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​An MQ-1B Predator remotely piloted aircraft — like the one lost while supp​orting a combat mission in the US CENTCOM AOR in September 2017 — passes over the air field at Creech AFB, Nev., during a May 2013 training mission. Air Force photo by the 432nd Wing/432nd Air Expeditionary Wing.

An MQ-1B Predator was lost while supporting a combat mission in the US Central Command area of responsibility on Sept. 4, 2017, after the satellite link connecting the mission control element to the aircraft failed and airmen were not able to re-establish contact, according to an abbreviated accident investigation board report released on Monday. 

However, officials could not determine what caused the link to break, citing “insufficient evidence of any substantially contributing factors,” according to the report.

The Predator, tail number 05-03143, was assigned to the 432nd Wing at Creech AFB, Nev., but was being operated by a mission control element from the 432nd Air Expeditionary Wing when it was lost. 

The aircraft was roughly 16 hours into its mission and was flying at a medium altitude of 13,000 feet when the mission crew changed over. About a minute after the new crew took control of the cockpit, it lost complete video and command link. While attempting to regain control, the mission crew and the operations supervisor contacted radar facilities and a fighter aircraft operating in the area to see if they could locate the remotely piloted aircraft in the vicinity of its last known position or along the pre-programmed emergency mission route, which the aircraft should have flown once the connection was lost. The aircraft and crash site were never found. The estimated cost of the lost Predator is $4.09 million.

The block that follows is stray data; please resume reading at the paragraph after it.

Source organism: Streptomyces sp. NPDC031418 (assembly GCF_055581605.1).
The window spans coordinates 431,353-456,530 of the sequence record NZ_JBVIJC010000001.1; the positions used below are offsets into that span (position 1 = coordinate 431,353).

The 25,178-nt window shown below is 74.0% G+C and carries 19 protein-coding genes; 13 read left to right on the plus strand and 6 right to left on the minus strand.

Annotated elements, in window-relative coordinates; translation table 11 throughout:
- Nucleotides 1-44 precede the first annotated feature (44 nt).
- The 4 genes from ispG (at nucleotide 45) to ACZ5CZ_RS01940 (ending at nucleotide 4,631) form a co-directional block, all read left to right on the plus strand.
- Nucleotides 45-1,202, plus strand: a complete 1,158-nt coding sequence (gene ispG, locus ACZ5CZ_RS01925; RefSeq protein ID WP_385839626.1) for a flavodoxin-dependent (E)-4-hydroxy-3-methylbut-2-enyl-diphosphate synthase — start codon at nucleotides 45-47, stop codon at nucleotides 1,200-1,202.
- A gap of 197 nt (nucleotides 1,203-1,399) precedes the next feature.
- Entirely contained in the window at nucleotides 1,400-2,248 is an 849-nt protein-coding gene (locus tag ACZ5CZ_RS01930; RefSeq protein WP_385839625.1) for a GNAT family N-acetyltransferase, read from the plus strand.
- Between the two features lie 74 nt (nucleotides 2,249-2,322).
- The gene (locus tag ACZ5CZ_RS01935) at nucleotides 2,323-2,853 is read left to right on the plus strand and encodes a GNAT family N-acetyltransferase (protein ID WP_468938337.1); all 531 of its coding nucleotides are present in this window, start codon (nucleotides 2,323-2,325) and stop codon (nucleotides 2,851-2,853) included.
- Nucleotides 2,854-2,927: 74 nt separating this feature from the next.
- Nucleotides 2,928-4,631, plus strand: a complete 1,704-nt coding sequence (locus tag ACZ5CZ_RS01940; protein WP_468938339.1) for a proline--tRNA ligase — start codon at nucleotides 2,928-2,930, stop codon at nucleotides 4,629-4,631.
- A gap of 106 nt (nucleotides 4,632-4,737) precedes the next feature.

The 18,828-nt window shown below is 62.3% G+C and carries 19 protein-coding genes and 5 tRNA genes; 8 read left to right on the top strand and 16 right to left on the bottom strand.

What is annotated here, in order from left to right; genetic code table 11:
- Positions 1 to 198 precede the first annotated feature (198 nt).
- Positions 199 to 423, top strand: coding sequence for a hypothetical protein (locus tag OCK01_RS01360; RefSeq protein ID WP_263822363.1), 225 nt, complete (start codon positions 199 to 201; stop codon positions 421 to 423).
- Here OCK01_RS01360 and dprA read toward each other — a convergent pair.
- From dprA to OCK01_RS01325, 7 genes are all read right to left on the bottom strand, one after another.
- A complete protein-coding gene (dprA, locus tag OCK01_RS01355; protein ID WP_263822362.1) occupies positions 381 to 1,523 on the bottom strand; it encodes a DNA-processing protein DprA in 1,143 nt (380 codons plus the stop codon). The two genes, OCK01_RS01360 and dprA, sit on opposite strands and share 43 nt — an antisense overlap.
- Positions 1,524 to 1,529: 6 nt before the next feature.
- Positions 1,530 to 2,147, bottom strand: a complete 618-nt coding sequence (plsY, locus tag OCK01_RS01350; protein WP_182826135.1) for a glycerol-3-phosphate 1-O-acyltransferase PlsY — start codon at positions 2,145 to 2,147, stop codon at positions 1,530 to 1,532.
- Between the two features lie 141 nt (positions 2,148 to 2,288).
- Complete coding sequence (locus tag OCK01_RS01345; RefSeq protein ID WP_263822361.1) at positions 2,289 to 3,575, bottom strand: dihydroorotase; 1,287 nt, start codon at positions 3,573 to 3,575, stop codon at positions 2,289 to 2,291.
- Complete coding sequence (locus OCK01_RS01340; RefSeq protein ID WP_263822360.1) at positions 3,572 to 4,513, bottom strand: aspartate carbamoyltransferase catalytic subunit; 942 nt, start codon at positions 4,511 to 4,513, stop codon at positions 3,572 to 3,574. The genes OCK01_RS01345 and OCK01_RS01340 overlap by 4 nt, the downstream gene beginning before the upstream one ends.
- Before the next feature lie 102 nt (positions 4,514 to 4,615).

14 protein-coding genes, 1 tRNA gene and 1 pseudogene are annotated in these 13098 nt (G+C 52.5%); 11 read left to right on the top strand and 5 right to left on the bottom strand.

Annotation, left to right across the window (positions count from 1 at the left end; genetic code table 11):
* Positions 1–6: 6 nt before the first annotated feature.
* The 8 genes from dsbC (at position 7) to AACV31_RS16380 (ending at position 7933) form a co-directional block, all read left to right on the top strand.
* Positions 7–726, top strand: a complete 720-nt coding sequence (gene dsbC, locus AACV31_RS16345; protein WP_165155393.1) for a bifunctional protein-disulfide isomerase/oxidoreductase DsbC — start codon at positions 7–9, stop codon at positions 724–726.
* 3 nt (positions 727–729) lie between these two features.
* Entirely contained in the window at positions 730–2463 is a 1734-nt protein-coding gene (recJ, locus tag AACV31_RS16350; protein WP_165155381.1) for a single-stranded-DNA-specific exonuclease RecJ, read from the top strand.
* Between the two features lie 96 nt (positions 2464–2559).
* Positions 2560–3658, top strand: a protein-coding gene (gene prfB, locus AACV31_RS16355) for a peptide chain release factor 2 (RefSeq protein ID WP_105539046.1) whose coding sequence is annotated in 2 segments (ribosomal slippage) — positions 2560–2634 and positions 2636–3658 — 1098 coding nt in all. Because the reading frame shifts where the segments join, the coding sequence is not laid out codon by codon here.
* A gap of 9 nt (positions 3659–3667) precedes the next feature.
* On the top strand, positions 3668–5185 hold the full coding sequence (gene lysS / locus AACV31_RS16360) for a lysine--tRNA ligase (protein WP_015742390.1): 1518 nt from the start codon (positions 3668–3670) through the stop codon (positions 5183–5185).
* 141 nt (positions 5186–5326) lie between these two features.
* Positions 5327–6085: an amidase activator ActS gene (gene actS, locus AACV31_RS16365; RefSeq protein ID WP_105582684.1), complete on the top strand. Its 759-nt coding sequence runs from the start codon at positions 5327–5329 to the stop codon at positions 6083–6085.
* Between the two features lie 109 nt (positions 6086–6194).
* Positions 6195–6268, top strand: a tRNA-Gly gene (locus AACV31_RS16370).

The crew sent the data logs to the Air Force Life Cycle Management Center’s MQ-1 Predator System Program Office Logistics Section, but an analysis of the cockpit systems found no aircraft system malfunctions. Both the pilot and the sensor operator were qualified to conduct operations and had plenty of experience. Investigators found the crew was qualified to fly, health or toxicology were not factors, and the crew had had plenty of rest. Operations tempo did not appear to be a contributing factor either, states the report. 

“Since post mishap analysis of the data loggers did not reveal any issues with the cockpit or the [mission aircraft] immediately prior to the lost link and the aircraft was never found, there is insufficient evidence to determine the chain of events beyond the lost link,” states the report.